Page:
More Control over Live Sports is provided by Apple's Most Recent iOS and macOS Upgrades - Maxandfix

More Control over Live Sports is provided by Apple's Most Recent iOS and macOS Upgrades

Updates are available for watchOS, tvOS, and iPadOS as well

Apple is reducing the prominence of the iMessage edit and unsend options in iOS 16. The fourth developer betas of iOS 16, iPadOS 16, and macOS Ventura have been made availableby the business. They have a five-edit limit per message during the allotted 15 minutes and a two-minute unsend window. A message's modification history can also be seen by tapping it; previously, you would simply receive a notice that it had been edited.

The business gave no explanation for its choice. Apple has been asked if it will explain its position. AppleInsider pointed out the abuse risks associated with the earlier strategy, though. A message could be altered to make it seem as though you consented to something.

Alternately, they can annoy you by sending you messages that stick around long enough to be noticed but vanish before you can gather any proof.

Disabling iMessage will always stop edits and unsends from happening. That limits communication to SMS texts, which do not offer those functions. Apple's actions won't totally stop harassment, but they may make you feel more comfortable using iMessage without worrying that someone may easily slant your communications.

The fourth developer beta of iOS 16, iPadOS 16, and MacOS Ventura were all issued by Apple on Wednesday. For the future software updates that will be formally published for the iPhone, iPad, and Mac later this fall, the updates continue to enhance overall stability and improve the user experience.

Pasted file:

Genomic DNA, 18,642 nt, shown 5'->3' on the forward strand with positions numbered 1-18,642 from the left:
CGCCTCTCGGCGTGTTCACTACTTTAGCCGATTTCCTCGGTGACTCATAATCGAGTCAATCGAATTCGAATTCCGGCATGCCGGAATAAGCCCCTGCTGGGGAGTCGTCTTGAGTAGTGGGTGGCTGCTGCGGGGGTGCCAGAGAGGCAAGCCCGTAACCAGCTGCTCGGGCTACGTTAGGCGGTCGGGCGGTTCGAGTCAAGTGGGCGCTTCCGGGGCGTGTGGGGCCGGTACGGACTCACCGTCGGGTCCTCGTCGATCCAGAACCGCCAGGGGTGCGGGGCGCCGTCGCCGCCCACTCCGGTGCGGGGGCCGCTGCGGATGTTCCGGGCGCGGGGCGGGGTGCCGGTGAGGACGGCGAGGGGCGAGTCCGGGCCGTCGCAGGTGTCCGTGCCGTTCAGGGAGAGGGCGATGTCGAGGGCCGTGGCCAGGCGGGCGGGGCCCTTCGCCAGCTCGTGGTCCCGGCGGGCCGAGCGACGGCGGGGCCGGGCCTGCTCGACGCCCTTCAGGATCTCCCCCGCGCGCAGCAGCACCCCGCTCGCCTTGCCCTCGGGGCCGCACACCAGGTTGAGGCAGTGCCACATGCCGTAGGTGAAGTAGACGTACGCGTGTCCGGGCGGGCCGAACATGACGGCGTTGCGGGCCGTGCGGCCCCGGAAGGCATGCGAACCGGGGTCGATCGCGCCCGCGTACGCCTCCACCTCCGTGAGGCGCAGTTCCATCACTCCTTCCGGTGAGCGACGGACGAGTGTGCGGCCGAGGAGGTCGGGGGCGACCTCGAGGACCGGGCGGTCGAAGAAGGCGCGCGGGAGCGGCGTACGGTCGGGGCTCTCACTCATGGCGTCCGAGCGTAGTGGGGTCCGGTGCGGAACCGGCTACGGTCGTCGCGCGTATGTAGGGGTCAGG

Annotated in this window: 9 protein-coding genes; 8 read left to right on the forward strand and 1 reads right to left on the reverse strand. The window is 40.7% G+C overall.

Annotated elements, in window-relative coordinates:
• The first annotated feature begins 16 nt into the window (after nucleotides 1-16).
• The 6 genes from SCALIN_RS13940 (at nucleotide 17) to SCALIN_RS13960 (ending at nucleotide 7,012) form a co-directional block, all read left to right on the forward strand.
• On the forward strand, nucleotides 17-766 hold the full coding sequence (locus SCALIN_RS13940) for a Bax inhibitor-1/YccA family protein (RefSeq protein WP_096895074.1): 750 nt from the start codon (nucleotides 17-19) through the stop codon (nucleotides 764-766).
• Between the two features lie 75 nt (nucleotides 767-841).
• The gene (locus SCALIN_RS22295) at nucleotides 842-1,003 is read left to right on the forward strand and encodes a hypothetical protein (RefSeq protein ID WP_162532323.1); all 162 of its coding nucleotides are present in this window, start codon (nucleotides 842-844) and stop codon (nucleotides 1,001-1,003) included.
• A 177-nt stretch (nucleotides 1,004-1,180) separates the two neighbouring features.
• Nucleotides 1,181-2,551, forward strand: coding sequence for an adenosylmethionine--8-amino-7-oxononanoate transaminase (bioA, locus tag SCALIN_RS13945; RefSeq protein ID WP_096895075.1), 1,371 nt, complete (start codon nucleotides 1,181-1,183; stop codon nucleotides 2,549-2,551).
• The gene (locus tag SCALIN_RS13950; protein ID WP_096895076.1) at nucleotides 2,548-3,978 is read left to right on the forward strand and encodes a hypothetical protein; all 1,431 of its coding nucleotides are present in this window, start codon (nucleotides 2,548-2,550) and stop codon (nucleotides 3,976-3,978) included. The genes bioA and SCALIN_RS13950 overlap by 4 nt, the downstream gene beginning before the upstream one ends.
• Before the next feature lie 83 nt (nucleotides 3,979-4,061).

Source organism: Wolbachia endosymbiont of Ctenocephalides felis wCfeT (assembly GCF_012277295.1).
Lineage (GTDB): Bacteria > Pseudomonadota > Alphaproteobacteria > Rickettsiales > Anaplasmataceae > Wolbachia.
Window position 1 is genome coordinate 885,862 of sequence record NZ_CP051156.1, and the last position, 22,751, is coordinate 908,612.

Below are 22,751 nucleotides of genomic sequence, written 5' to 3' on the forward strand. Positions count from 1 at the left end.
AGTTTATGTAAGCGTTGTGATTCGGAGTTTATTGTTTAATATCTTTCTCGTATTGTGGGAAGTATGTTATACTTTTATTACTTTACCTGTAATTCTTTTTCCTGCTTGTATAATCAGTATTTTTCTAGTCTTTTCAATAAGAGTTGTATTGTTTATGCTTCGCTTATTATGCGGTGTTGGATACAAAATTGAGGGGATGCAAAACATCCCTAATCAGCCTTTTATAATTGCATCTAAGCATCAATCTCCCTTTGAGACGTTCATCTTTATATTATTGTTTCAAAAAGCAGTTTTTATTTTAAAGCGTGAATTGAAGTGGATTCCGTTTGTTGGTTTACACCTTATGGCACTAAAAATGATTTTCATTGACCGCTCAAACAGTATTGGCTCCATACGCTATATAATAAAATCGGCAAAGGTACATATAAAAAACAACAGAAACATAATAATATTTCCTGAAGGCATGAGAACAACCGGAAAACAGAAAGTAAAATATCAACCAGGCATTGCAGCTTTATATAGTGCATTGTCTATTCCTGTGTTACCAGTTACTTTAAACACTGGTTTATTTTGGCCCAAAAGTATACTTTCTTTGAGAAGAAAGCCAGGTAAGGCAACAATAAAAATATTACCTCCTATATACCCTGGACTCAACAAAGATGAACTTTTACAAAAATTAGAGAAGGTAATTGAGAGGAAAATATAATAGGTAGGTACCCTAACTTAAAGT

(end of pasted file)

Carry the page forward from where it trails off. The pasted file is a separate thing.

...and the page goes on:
Apple made some significant adjustments to the new edit and delete capability in its Messages app in beta four. Users have 15 minutes to make adjustments once Apple first made it possible to alter sent messages. Although the message would be tagged as altered, there was no change log to show what had been changed.

Another modification introduced in beta 4 is a 15-minute limit on how long a user can remove a sent message being reduced to two minutes. In other words, you only have two minutes to remove a message after you sent it. After that, you have until the fifteen-minute mark to make changes. After that, nothing changes with the message.

The Live Activities API, which developers may include into apps, is also part of the most recent developer beta. Real-time information can be displayed on the lock screen thanks to the API. Sports results, delivery status updates, and even weather updates are a few examples of potential use cases.

Last but not least, the updates to the Mail app's new Undo Send and Follow Up features are included in the Wednesday update. Users can now choose to disable either functionality.

If you want to use the newest features on your iPhone before they are officially released, you may sign up to participate in the public beta program, which normally gets the developer update a day or two later.

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